GBP/USD remained in proximity to fresh three-week highs during late European trade on Monday, as the US Dollar was mostly weaker against its major peers while Britain eased certain lockdown restriction-related measures.
New rules, which came into effect on June 1st and are not valid for Wales, Scotland and Northern Ireland, allow groups of up to six people to meet outdoors in England, while stern social distancing guidelines will still have to be observed.
Meanwhile, a new round of trade negotiations between Britain and the EU is expected to commence this week, with Britain having a deadline until July 1st to demand an extension to the current transition period.
“We expect the pound to continue to trade at weaker levels in the near-term unless there is a surprise breakthrough in Brexit talks and/or the BoE clearly rules out negative rates after completing their ongoing review of policy options,” Lee Hardman, currency analyst at MUFG, wrote in an investor note.
On the macroeconomic front, a report by IHS Markit/CIPS showed earlier Monday that activity in UK’s manufacturing sector had contracted for a third straight month in May, but yet, the rate of contraction was much slower compared to April. The respective PMI came in at a final reading of 40.7, up from a preliminary estimate of 40.6, as production, new orders and export sales dropped less sharply compared to April’s record contraction rates.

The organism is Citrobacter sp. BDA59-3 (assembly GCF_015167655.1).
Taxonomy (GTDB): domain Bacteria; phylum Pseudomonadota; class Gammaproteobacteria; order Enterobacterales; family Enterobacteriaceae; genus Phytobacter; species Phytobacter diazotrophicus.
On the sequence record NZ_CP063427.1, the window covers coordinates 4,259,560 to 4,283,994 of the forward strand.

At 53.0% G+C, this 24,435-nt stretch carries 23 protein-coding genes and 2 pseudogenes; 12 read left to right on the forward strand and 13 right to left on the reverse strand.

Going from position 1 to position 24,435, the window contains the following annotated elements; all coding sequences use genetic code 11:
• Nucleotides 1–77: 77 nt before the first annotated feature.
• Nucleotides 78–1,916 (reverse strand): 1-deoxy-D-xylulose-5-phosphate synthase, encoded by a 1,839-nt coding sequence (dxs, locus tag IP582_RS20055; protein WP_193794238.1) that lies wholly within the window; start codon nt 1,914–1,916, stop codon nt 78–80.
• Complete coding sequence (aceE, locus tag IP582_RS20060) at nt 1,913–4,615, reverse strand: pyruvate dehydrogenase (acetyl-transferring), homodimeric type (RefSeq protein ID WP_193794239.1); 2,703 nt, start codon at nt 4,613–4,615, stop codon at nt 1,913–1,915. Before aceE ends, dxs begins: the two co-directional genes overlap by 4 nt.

As of 12:12 GMT on Monday GBP/USD was gaining 0.37% to trade at 1.2396, after touching an intraday high of 1.2426 during early European trade. It has been a level not seen since May 11th, when the major pair registered a high of 1.2438.
In terms of economic calendar, today market players will be also expecting the report on US factory activity by the Institute for Supply Management, scheduled at 14:00 GMT. Activity in United States’ manufacturing industry probably contracted for a third consecutive month in May, with the respective Purchasing Managers’ Index coming in at a reading of 43.0, according to market expectations. In April, the gauge was reported at 41.5, indicating the steepest rate of contraction since April 2009, as the sub-index of new orders registered its lowest level since December 2008, while the sub-index of employment dropped to its lowest level since February 1949.
Bond Yield Spread
The spread between 2-year US and 2-year UK bond yields, which reflects the flow of funds in a short term, equaled 20.6 basis points (0.206%) as of 10:15 GMT on Monday. It has been the lowest spread since May 28th (19.6 basis points).
Daily Pivot Levels (traditional method of calculation)
Central Pivot – 1.2345
R1 – 1.2400
R2 – 1.2449
R3 – 1.2503
R4 – 1.2558
S1 – 1.2296
S2 – 1.2241
S3 – 1.2192
S4 – 1.2143